I/T: I had no experience studying abroad before coming to Shoreline Community College. I remember thinking that this campus scenery is very breezy: the greenery, the design, it feels very comfortable. I have my own YouTube channel (IT’s Films) and I could imagine myself walking around filming a campus tour video at that point. I met many friends from various countries through International Student Orientation.
My fall quarter classes were ESL classes. They were honestly challenging for me; however, with the help of skilled teachers and the activities in class, I was able to improve. I have an opportunity to meet and connect with plenty of photographers outside of campus once in a while, and it makes my experience in Shoreline even better.
Tips from I/T: Stay true to yourself. Do not settle until it feels right. If you’re not certain about your interests, join clubs, make some friends, put yourself out there. Try something new to discover what’s the best fit for you.
Tisa: My first impression of Shoreline Community College is similar to I/T’s. I noticed the trees and the unique buildings right away. I went to school in New Orleans before as a high school exchange student and it’s safe to say that Southern American culture is much different from Northwestern American culture, so I still had a little culture shock coming here. However, International Student Orientation gave me a great sense in what to expect from this community.
My classes in the first quarter consisted of English Composition I, Introduction to Communication, and Survey of Anthropology. They were very challenging, and I had to really step out of my comfort zone. After that quarter, I saw an instant growth in myself. I stopped doubting my potential but rather doubting my limits instead. I made the best out of the quarter by trying to socialize a lot with my classmates; now they are the group of friends I hang out with daily.
Tips from Tisa: Explore yourself and the environment around you thoroughly, whether that is the school or the city. Remember to always challenge yourself in order to see your full potential.
Shoreline Community College welcomed students from 24 countries, representing 5 of the 7 continents, to Fall 2018 Orientation.
At Orientation, students registered for classes, got set up with their new email accounts, and learned what they need to know to thrive as new international students. Plus, they got to meet their 2018-19 Associated Student Government President, Denish Oleke, who shared his own experience with them and inspired them to get involved on campus.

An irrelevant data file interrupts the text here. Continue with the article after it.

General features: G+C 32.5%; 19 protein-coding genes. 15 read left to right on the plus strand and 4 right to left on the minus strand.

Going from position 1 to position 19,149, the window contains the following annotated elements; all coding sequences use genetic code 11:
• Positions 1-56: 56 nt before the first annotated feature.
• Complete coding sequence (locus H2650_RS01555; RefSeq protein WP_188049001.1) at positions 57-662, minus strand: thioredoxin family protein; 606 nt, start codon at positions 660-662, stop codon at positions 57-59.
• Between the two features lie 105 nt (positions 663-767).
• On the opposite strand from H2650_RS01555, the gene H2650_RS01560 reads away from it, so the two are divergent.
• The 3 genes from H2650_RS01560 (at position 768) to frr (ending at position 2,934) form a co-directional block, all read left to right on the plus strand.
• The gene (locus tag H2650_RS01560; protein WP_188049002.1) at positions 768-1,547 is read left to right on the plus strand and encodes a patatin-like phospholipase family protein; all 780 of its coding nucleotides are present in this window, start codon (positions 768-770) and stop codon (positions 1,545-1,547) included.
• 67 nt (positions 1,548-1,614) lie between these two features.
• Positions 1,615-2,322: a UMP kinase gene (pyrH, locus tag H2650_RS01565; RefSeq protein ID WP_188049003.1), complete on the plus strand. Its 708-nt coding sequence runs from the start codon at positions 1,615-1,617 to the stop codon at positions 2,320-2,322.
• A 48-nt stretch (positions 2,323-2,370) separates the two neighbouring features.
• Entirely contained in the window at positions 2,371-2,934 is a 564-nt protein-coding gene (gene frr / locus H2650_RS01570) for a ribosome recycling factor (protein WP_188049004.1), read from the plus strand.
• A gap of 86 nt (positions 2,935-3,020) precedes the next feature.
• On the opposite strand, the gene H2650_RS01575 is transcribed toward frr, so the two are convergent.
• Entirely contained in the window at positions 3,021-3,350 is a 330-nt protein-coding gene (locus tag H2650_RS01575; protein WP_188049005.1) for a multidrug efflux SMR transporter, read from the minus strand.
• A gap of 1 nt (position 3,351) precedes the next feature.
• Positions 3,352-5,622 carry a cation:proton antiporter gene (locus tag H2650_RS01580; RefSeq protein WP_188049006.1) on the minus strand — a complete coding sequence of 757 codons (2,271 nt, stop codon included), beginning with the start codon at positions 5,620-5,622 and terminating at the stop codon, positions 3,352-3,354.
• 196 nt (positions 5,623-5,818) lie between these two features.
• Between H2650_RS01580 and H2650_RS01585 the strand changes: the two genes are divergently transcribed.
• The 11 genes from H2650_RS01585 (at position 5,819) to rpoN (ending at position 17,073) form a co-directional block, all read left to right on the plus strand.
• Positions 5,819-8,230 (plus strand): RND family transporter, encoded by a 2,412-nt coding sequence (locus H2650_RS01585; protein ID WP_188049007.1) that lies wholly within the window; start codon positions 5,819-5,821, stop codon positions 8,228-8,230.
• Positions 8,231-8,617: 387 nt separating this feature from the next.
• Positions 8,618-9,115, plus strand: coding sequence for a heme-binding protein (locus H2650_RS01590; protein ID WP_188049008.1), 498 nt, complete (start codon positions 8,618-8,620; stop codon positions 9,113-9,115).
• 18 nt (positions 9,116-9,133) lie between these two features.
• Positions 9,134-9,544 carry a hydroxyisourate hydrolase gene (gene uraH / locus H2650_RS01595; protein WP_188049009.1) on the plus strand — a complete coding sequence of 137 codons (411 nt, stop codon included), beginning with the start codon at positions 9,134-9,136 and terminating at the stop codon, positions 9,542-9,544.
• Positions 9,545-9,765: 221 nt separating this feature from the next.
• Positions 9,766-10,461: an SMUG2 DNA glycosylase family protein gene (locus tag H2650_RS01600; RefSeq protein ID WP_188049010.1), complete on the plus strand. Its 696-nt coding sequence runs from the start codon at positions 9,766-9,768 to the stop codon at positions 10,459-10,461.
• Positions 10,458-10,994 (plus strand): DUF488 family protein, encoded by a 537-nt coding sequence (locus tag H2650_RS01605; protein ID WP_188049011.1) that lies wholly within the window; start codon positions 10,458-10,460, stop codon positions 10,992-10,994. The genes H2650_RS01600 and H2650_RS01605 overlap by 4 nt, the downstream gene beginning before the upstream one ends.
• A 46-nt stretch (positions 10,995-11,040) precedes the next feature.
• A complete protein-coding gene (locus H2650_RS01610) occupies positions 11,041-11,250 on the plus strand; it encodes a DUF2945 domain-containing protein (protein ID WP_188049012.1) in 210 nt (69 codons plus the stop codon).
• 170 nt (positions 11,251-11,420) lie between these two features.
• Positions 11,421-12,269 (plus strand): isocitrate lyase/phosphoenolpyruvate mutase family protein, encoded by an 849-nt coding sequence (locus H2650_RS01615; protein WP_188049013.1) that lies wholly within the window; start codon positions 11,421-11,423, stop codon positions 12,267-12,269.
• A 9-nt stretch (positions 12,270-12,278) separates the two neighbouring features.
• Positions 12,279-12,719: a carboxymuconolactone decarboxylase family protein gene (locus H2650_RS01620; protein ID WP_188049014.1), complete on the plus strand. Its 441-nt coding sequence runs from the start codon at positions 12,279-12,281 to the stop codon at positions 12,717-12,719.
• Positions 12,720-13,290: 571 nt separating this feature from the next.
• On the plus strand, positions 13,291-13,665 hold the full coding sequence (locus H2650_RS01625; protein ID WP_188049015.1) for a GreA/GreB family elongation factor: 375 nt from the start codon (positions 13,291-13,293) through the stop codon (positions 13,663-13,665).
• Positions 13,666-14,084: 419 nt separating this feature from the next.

Shoreline staff and student leaders also took our new international students on a tour of Seattle and introduced them to some of the most popular places to visit in the city, including Seattle Center, Pike Place Market, and Alki Beach.
Whether you’re starting college this quarter or coming back after summer break, it’s always a good idea to prepare for the routine of being a student again. One of the most important ways to succeed in and out of the classroom is to master time management. Here are 5 tips to help you get started!
Use a calendar to keep up with your classes
Some people like using the latest technology on their smartphones, while others prefer posting a big paper calendar on their wall and covering it with notes. Either way is great, as long as you use your calendar to keep track of all of your reading, assignments, and tests. Review your calendar frequently so you know what important deadlines are coming up.
Carefully review your syllabus for each class
Do you know what a syllabus is? It’s a document that every one of your instructors will give you that explains the requirements and expectations for your classes, as well as a schedule of readings, assignments, and tests. Remember that calendar we just talked about? You can put all of the assignments from each syllabus on it at the beginning of classes so that you can beginning planning for the whole term.
Set routines for yourself
Doing things on a regular schedule can help you avoid procrastinating, or waiting to do important work until it is almost too late. Set aside regular times each day and each week for reading, working on assignments, and doing other work for your classes. You will become used to this schedule and form good study habits much more easily this way.
Break down big projects into smaller tasks
In college, you’ll have many long papers, presentations, and big projects to do. When you have to write a 15-page paper, think about what small steps you’ll need to take in order to complete the assignment. You need to decide what the topic will be, do your research (and make sure to note down where all of your information comes from so that you can properly cite all of your sources and avoid plaigarism!), and you can even divide the paper into different sections that you complete one at a time.
Ask for help!
If you find that you are having trouble managing your time or keeping up with your classes, we at Shoreline are here to help! You can always come to the International Education department in PUB 9302 to talk to an advisor or just to learn about all the resources that the college has to offer you, from tutoring in specific subjects to the Writing & Learning Studio, where you can get help with those big papers! The best part is that it’s all free!